While most of us have been fixated on the arrival of a vaccine, Boris Johnson has announced what he hopes will be a shot in the arm of a rather different kind.
To relatively little fanfare, the Prime Minister has once more ramped up his already ambitious target for decarbonising the British economy. We will, he declared, reduce greenhouse gas emissions by at least 68% compared to 1990 levels – and all by the end of this decade.
Hot on the heels of his recent Ten Point Plan for the environment, it shows once more Johnson’s determination to make greenery a central plank of his term in office. But while most of us probably have an idea about the Net Zero target, electric cars and so on, I’m not sure an understandably Covid-obsessed public have really taken stock of just how radical these plans are, or the costs they may entail.
Indeed, as this week’s quietly withering National Audit Office report on the 2050 net zero target notes, this is a “colossal challenge”, the costs and benefits of which remain hugely unclear. It’s not just about getting the various arms of government working in sync, but convincing the public too. And, as the NAO also notes with dramatic understatement, “government often overestimates consumer buy-in to its policies aimed at reducing emissions”.
They had better start working on that buy-in, because this is a government that plans to change the way we heat, eat, travel and all manner of things besides in a very short space of time. Remember that in just nine years’ time in the UK it will be the end of the line for the fossil fuel car, that mainstay of Western consumer capitalism for the best part of a century.
As that policy makes clear, the emphasis at the moment is firmly on central diktat, leveraging the power of Whitehall to steer the economy in a certain direction through subsidies, bans, and public investment in particular technologies.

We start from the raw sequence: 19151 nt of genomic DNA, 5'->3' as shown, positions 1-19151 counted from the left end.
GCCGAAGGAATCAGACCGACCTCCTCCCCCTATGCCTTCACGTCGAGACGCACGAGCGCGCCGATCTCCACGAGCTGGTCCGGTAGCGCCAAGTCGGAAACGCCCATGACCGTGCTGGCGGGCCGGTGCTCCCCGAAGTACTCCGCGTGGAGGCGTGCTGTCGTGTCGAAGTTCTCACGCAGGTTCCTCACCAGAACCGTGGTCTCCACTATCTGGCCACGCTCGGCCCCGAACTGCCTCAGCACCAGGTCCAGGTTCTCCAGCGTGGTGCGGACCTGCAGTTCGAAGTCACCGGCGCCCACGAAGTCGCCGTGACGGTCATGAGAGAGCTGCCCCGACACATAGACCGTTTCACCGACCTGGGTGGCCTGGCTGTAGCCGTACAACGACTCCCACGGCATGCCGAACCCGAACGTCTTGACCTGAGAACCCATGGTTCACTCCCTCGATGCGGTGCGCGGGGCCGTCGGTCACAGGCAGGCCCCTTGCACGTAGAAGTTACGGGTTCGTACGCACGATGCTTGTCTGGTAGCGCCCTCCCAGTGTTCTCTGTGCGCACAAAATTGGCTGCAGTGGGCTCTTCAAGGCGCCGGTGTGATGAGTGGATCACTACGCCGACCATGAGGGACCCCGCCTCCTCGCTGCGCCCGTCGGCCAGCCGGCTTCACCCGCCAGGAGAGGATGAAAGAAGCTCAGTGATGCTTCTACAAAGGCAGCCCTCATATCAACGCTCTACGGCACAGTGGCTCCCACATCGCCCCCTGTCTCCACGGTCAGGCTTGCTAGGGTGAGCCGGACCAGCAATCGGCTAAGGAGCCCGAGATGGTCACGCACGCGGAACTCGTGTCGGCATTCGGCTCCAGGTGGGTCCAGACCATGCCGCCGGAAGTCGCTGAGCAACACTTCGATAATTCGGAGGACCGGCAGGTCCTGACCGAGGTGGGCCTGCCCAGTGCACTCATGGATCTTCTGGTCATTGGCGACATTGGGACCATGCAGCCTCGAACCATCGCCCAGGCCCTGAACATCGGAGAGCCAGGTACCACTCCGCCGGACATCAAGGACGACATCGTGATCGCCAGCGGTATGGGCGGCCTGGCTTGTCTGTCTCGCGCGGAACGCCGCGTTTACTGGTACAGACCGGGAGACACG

To help that effort we have a smorgasbord of active-sounding committees: there’s a Climate Action Strategy Committee, a Climate Action Implementation Committee and a Climate Change National Strategy Implementation Group. Then there are the various departmental committees, the Net Zero Steering Group and the independent Climate Change Committee, created as part of the 2008 Climate Change Act. If you’re failing to keep up at this point, you’re probably not alone.
As well as the profusion of different bodies trying to steer things, there’s also a sense that the PM is trying to come up with as many measures as possible to demonstrate just how seriously he’s taking this issue.
Take the Ten Point Plan, which has a strangely sporadic quality to it. Massive measures, such as “accelerating the take-up of electric vehicles” sit alongside pretty modest ones such as encouraging cycling and investing more in hydrogen. There’s little sense of the relative scale of the different changes, the costs to consumers or where the Government should be putting its limited resources. To govern is to choose, after all, and you can’t prioritise everything.
Nor have we heard enough from ministers about nuclear power, by far our best low-carbon energy source. There’s a great deal of buzz about the plummeting cost of wind and solar, both of whose intermittency problem is nowhere near solved, and very little about the fact we’re decommissioning big nuclear plants without a clear plan to replace them, let alone expand the sector.
Likewise, given that much of our progress on reducing emissions has been spurred by the carbon price floor, you might expect to hear more about a border-adjusted carbon tax – a simpler measure that would incentivise businesses to cut their own emissions. Instead the Government has a consultation on designing such a levy, which hardly makes it sound like an item of huge urgency.
There’s an obvious political question here too. Why is the Prime Minister taking up the green cause with such zeal?
Part of the answer is about trying to send a message about what kind of country Britain will be after Brexit. Nimble, trend-setting, leading the world towards a tech-tastic future and levelling our standards up, rather than down. The same message, incidentally, that was sent by the MHRA being the first regulator to approve a Covid vaccine this week.
There’s also a straightforwardly personal explanation: like any PM, he wants to leave a bit of a legacy, to be able to say that his was the government that put us on the path to becoming a cleaner, greener Britain. You can’t fault his ambition, but he’ll have a far better chance of realising it if he stops trying to direct everything from the centre.
Click here to subscribe to our daily briefing – the best pieces from CapX and across the web.
CapX depends on the generosity of its readers. If you value what we do, please consider making a donation.